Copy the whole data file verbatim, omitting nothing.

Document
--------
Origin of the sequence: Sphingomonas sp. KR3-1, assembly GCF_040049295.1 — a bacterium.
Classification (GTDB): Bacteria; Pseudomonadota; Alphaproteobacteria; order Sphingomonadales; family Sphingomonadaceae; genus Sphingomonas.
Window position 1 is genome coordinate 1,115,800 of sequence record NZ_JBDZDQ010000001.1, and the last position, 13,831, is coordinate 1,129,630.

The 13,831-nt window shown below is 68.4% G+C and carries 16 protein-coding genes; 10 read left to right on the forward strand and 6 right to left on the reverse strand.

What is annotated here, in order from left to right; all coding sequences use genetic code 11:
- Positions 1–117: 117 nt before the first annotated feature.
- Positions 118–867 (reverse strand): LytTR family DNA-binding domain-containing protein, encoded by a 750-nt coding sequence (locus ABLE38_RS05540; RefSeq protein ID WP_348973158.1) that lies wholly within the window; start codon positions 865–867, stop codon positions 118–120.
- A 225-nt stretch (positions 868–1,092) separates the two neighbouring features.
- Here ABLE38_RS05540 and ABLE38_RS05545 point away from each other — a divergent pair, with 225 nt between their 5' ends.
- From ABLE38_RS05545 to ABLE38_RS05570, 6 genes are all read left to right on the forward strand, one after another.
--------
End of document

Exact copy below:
Origin of the sequence: Sphingomonas sp. KR3-1, assembly GCF_040049295.1 — a bacterium.
Classification (GTDB): Bacteria; Pseudomonadota; Alphaproteobacteria; order Sphingomonadales; family Sphingomonadaceae; genus Sphingomonas.
Window position 1 is genome coordinate 1,115,800 of sequence record NZ_JBDZDQ010000001.1, and the last position, 13,831, is coordinate 1,129,630.

The 13,831-nt window shown below is 68.4% G+C and carries 16 protein-coding genes; 10 read left to right on the forward strand and 6 right to left on the reverse strand.

What is annotated here, in order from left to right; all coding sequences use genetic code 11:
- Positions 1–117: 117 nt before the first annotated feature.
- Positions 118–867 (reverse strand): LytTR family DNA-binding domain-containing protein, encoded by a 750-nt coding sequence (locus ABLE38_RS05540; RefSeq protein ID WP_348973158.1) that lies wholly within the window; start codon positions 865–867, stop codon positions 118–120.
- A 225-nt stretch (positions 868–1,092) separates the two neighbouring features.
- Here ABLE38_RS05540 and ABLE38_RS05545 point away from each other — a divergent pair, with 225 nt between their 5' ends.
- From ABLE38_RS05545 to ABLE38_RS05570, 6 genes are all read left to right on the forward strand, one after another.